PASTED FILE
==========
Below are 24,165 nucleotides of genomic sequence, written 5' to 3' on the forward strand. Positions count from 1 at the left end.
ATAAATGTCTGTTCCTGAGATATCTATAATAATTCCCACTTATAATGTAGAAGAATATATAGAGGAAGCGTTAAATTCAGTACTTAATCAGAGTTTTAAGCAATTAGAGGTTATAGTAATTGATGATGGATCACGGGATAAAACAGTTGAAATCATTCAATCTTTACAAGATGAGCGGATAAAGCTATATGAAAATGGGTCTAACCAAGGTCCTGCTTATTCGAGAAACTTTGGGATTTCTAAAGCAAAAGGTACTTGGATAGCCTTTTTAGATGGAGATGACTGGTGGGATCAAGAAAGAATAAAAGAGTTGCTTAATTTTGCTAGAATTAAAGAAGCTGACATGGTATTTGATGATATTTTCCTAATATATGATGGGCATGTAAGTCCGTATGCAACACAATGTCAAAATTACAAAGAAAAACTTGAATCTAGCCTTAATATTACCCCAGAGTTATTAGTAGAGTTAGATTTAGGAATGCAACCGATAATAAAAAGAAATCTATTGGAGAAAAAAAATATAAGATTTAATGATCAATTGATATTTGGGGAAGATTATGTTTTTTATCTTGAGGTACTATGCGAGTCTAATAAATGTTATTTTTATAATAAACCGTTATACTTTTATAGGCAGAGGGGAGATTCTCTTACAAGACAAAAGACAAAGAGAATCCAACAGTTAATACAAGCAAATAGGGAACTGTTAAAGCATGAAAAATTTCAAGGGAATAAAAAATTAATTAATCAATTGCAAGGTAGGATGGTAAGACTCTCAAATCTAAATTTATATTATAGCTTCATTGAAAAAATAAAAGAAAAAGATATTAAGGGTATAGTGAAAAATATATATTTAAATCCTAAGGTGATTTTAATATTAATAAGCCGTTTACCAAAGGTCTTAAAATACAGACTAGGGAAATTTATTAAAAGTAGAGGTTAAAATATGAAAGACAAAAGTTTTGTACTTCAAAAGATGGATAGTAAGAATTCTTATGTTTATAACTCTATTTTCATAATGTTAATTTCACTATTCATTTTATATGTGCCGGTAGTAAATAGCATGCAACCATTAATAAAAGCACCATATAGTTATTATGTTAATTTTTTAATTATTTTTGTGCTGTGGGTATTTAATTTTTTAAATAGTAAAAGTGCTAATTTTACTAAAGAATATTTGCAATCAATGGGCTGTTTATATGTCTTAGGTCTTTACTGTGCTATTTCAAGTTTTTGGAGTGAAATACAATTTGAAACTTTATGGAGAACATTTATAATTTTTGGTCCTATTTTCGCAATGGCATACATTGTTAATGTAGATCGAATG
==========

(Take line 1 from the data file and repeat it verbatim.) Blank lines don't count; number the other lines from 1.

Below are 24,165 nucleotides of genomic sequence, written 5' to 3' on the forward strand. Positions count from 1 at the left end.